History of the flat mountain bike handlebar

Discussion in 'Cycling Equipment' started by Geir Anders Ryb, Feb 6, 2003.

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  1. I'm researching the history of the mountain bike handlebar, and wonder when the first flat handlebar
    turned up on mountain bikes. It seems like the first mountain bikes all had wide riser bars.
    Somewhere around the end of the '80s the flat bars arrived in mountain bike competitions, as far as
    I understand.

    Today, more mountain bikers - not only the freeriding kind - seem to avoid the flat-out racing
    position, returning to the more comfortable rise, sweep and width of the riser bars. One of the few
    «returns to the roots» in the history of mountain bike equipment?

    Anyway: Who introduced the flat handlebar concept to the mountain bike? Why? And when?

    Geir Anders Rybakken Ørslien, Norway terrengsykkel.no

    - - - http://terrengsykkel.no - the leading Norwegian mountain bike magazine Check out our travel
    reports and photos here: http://terrengsykkel.no/section.php?n=Utflukt
     
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  2. Jim Price

    Jim Price Guest

    Geir Anders Rybakken Ørslien wrote:

    <chØpped>

    > Anyway: Who introduced the flat handlebar concept to the mountain bike? Why? And when?

    I bought my first mountain bike in 1985 - a Raleigh Maverick. I changed to flat alloy handlebars
    (made by Cinelli, I think, but I know who's got them now so if its a matter of utmost detail I can
    check) in 1986. Such a massive improvement over bent bars, I have never gone back, even though my
    riding position has got a lot more upright since then. Perhaps the original Maverick bars were steel
    (anybody know?), which would explain why the flat ones felt so much better.

    JimP
     
  3. Jobst Brandt

    Jobst Brandt Guest

    Geir Anders Rybakken Ørslien writes:

    > I'm researching the history of the mountain bike handlebar, and wonder when the first flat
    > handlebar turned up on mountain bikes. It seems like the first mountain bikes all had wide riser
    > bars. Somewhere around the end of the '80s the flat bars arrived in mountain bike competitions, as
    > far as I understand.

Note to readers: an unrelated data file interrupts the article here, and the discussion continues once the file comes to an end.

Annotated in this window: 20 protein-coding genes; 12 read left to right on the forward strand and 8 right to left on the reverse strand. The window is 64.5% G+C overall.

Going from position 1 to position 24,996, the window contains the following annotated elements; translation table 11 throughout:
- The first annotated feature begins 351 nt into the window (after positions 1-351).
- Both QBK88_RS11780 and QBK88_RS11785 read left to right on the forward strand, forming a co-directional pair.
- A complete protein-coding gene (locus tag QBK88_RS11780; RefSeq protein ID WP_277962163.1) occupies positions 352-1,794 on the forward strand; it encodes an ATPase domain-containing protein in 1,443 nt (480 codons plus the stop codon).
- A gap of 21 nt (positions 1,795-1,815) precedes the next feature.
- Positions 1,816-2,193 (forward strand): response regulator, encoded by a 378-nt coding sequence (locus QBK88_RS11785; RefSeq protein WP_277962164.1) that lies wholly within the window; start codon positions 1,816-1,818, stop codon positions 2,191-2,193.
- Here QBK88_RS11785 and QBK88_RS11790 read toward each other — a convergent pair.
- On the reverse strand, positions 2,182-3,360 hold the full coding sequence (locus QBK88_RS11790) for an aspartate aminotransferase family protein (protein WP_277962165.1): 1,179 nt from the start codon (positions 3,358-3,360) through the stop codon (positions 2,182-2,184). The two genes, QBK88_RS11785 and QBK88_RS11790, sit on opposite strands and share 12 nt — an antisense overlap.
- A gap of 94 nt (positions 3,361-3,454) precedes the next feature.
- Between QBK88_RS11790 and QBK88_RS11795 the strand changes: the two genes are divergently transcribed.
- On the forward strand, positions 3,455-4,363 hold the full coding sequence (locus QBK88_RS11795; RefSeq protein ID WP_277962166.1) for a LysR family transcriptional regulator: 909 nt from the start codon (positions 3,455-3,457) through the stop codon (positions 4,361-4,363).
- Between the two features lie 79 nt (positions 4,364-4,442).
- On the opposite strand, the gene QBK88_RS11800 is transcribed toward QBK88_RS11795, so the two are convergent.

I think you'll find that flat bars are as old as bicycling, the first bicycles having had flat bars.
    You might as well ask about when hand grips or bar tape was first used... on MTB's. THe first MTB I
    saw had flat bars:

    http://draco.acs.uci.edu/rbfaq/FAQ/10.4.html

    Jobst Brandt [email protected] Palo Alto CA
     
  4. Jim Edgar

    Jim Edgar Guest

    Geir Anders Rybakken Ørslien at [email protected] wrote on 2/6/03
    4:48 AM:

    > I'm researching the history of the mountain bike handlebar, and wonder when the first flat
    > handlebar turned up on mountain bikes. It seems like the first mountain bikes all had wide riser
    > bars. Somewhere around the end of the '80s the flat bars arrived in mountain bike competitions, as
    > far as I understand.

    My first was a 1983 Fisher Montare, with a flat but swept back bullmoose one-piece bar/stem. IIRC,
    Gary Fisher had made the pitch that the wide, flat bars gave you better control on the downhills.

    Here's the bike pretty much in stock condition:

    http://home.earthlink.net/~cyclofiend/Images/Cycling/BikePix/montare/Montare _clean01.jpg

    http://home.earthlink.net/~cyclofiend/Images/Cycling/BikePix/montare/Montare _roofrack.jpg

    FWIW - my recollection was that the bikes with the riser bars were pretty cheap - the early Schwinns
    and Murray Baja's come immediately to mind. I recall when we were out on the trails in the 80's ('83
    onward), if you saw a handlebar with a "kink" in it, you figured it wasn't very good.
     
  5. I don't have a copy to check right now, but have you looked in Frank Berto's mtb history book?
    http://www.cyclepublishing.com/bod.htm He interviewed most of the pioneers, and since Frank is
    really into equipment it seems likely he would have covered this.=20

    On 6 Feb 2003, [ISO-8859-1] Geir Anders Rybakken =D8rslien wrote:
    =2E.....
    > Anyway: Who introduced the flat handlebar concept to the mountain bike? Why? And when?
     
  6. > Anyway: Who introduced the flat handlebar concept to the mountain bike? Why? And when?

    Many of the Marin Co. MTB forefathers started doing things all around the same time, and at that
    time probably didn't think much of it. Then later, when their paths ( and more importantly, careers!
    ) seperated, they all started taking credit for what was at the time group/committee concepts. I
    seem to remember flat "bullmoose" bars on Fishers, Ritcheys, Breezers, etc. all around the same
    time. We may never know exactly which guy showed up with them first, even the original repack crowed
    won't agree. --Jim
     
  7. Per LöWdin

    Per LöWdin Guest

    > Today, more mountain bikers - not only the freeriding kind - seem to avoid the flat-out racing
    > position, returning to the more comfortable rise, sweep and width of the riser bars.

    We don´t. Find the flat bar with barends superior in every aspect, for climbing, for comfort, for
    speed, but if I buy a "citybike" to use for the office I might consider a riserbar.

    Per http://user.tninet.se/~ipg289h/English.html
     
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